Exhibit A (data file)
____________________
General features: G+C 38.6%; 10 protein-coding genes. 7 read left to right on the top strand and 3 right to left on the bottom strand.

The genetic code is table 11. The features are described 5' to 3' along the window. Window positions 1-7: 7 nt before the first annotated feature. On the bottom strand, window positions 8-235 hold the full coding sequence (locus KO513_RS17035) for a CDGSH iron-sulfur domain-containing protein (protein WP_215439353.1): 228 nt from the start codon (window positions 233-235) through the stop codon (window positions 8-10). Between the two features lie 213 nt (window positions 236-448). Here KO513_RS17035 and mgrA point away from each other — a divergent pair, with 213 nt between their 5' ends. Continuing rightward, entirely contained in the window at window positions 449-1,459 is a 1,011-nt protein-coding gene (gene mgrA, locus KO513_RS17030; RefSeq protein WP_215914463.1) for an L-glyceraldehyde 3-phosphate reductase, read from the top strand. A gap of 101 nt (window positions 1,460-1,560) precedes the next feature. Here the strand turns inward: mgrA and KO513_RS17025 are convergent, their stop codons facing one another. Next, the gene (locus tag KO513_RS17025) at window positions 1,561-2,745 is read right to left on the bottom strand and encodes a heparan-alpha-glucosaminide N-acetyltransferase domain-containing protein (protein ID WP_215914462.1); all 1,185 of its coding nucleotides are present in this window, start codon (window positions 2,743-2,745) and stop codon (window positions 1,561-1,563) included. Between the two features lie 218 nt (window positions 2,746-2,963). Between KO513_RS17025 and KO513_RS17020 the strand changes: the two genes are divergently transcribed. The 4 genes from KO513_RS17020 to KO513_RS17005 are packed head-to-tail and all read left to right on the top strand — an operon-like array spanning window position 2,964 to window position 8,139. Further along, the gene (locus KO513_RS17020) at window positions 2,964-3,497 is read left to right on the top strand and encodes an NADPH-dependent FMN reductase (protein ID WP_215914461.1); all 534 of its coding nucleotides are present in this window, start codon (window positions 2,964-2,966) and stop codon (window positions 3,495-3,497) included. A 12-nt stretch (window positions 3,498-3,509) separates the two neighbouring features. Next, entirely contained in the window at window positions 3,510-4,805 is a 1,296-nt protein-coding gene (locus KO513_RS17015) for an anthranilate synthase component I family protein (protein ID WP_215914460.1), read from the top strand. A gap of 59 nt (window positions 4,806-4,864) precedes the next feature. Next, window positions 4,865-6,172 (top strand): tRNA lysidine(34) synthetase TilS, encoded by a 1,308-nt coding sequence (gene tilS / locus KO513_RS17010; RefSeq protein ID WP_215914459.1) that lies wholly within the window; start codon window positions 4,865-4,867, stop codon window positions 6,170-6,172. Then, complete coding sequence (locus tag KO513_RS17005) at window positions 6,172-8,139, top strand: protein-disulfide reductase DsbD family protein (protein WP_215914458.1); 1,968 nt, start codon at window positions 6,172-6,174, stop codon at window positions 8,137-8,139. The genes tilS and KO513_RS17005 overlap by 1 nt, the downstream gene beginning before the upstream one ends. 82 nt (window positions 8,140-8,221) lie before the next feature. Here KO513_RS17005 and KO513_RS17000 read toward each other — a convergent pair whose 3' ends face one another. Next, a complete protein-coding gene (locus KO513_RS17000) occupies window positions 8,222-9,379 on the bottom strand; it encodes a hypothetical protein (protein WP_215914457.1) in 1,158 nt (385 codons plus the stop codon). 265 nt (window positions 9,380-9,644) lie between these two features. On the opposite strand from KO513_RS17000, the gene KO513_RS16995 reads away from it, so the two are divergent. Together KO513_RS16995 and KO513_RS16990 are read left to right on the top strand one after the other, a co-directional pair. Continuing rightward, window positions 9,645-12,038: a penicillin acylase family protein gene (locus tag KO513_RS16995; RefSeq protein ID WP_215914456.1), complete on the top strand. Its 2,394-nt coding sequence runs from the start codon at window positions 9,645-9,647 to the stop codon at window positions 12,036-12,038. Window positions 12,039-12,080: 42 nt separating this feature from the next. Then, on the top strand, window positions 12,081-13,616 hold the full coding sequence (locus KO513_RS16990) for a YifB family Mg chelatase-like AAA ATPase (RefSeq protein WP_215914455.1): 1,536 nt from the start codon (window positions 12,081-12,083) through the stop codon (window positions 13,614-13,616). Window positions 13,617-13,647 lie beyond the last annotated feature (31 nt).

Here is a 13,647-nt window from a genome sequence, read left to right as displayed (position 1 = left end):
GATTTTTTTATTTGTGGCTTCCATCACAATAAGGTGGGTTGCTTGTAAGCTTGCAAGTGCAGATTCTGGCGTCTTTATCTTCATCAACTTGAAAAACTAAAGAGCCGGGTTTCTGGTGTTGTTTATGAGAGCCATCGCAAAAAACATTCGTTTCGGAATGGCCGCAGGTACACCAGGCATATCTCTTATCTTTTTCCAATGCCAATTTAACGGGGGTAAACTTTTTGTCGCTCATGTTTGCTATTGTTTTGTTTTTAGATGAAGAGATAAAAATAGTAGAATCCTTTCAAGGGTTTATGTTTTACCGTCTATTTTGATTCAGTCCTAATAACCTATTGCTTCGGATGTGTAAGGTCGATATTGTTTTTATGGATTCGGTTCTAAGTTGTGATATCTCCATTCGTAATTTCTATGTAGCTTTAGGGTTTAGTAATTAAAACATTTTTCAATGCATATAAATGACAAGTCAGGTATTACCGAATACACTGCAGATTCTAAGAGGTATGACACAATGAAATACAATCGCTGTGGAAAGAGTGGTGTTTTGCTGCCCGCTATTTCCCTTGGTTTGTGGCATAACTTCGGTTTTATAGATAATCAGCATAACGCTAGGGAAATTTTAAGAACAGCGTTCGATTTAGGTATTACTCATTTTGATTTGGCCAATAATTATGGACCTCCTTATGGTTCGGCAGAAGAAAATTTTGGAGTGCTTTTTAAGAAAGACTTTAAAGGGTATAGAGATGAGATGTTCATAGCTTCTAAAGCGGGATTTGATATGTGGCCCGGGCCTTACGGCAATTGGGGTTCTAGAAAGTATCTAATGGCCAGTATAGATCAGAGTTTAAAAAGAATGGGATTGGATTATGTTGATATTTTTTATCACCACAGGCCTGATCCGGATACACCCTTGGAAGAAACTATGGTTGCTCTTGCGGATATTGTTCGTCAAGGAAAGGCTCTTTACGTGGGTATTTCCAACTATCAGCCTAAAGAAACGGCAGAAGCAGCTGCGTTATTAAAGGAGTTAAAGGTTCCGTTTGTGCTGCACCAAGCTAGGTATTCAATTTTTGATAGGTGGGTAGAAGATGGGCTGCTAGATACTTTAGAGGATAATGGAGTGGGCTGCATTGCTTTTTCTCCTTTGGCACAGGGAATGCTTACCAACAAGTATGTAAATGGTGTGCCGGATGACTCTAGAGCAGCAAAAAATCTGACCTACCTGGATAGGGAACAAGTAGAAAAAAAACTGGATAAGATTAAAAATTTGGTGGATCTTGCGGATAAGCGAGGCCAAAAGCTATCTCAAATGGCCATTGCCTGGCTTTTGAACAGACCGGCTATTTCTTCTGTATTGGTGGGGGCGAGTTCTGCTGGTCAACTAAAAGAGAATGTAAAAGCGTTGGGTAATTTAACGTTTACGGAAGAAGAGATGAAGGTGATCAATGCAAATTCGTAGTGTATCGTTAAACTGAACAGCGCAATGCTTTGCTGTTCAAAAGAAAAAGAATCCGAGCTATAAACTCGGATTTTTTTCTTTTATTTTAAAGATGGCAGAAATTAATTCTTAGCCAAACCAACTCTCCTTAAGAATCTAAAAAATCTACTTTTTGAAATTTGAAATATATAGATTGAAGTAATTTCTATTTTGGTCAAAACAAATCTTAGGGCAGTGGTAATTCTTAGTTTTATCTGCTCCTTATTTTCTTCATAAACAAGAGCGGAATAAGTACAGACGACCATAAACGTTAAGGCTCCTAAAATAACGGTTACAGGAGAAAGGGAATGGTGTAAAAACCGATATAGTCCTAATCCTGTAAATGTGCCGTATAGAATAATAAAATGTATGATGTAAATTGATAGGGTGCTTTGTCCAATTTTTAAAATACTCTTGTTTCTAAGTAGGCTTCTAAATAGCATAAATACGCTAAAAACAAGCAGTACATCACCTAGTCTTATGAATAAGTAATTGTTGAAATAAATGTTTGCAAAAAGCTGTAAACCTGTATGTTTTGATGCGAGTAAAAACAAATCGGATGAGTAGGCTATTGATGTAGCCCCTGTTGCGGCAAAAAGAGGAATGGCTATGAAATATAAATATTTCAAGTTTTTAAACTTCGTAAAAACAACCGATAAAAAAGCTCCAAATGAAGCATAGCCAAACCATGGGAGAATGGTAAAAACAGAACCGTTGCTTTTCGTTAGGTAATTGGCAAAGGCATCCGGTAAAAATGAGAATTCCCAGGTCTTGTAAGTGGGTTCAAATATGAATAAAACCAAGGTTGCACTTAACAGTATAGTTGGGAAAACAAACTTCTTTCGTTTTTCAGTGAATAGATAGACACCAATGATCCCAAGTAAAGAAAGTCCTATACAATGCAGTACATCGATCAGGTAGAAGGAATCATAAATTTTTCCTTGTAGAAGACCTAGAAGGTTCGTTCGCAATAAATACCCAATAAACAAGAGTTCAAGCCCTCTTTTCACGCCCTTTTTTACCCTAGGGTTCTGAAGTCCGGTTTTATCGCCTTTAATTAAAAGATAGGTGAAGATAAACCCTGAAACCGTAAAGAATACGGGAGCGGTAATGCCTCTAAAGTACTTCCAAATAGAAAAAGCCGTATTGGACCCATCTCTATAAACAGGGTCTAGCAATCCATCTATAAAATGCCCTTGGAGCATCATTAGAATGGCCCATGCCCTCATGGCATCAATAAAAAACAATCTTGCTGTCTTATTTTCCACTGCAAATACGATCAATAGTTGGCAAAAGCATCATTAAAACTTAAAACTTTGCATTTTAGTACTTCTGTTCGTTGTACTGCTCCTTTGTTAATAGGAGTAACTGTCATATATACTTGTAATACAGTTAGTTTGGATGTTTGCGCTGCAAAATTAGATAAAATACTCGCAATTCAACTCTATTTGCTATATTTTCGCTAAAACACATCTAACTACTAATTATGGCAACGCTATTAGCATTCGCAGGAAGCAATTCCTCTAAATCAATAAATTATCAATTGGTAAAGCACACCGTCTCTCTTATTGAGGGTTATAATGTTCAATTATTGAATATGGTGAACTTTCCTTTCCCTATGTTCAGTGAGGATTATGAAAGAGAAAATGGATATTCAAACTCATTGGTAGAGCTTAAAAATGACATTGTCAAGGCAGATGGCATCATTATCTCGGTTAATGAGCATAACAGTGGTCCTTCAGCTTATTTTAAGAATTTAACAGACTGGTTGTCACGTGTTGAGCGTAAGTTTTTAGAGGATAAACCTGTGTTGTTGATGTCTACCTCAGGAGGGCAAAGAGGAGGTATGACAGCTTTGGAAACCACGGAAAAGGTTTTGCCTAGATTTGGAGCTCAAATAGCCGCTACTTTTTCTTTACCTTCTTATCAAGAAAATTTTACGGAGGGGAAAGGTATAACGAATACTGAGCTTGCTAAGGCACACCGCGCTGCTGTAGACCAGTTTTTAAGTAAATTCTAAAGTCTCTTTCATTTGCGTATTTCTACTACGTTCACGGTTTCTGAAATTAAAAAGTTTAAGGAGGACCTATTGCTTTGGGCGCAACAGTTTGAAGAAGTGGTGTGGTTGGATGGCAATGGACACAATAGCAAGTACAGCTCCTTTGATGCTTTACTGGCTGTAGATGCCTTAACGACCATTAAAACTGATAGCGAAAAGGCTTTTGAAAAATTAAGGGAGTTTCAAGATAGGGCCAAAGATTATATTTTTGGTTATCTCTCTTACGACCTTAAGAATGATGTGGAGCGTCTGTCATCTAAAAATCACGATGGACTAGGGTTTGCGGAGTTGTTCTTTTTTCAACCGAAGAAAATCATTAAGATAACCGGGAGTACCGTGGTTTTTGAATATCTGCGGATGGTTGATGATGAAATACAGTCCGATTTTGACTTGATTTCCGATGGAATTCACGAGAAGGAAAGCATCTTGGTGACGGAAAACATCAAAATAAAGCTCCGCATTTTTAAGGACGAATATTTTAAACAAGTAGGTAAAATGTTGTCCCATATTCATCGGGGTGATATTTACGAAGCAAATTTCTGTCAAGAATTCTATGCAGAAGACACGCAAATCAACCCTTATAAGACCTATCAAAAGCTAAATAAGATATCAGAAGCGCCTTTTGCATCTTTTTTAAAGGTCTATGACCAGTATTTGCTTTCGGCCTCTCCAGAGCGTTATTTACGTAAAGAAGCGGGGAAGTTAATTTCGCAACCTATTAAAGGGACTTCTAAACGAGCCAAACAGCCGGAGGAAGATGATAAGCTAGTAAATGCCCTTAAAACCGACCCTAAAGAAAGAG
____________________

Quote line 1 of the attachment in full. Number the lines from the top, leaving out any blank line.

General features: G+C 38.6%; 10 protein-coding genes. 7 read left to right on the top strand and 3 right to left on the bottom strand.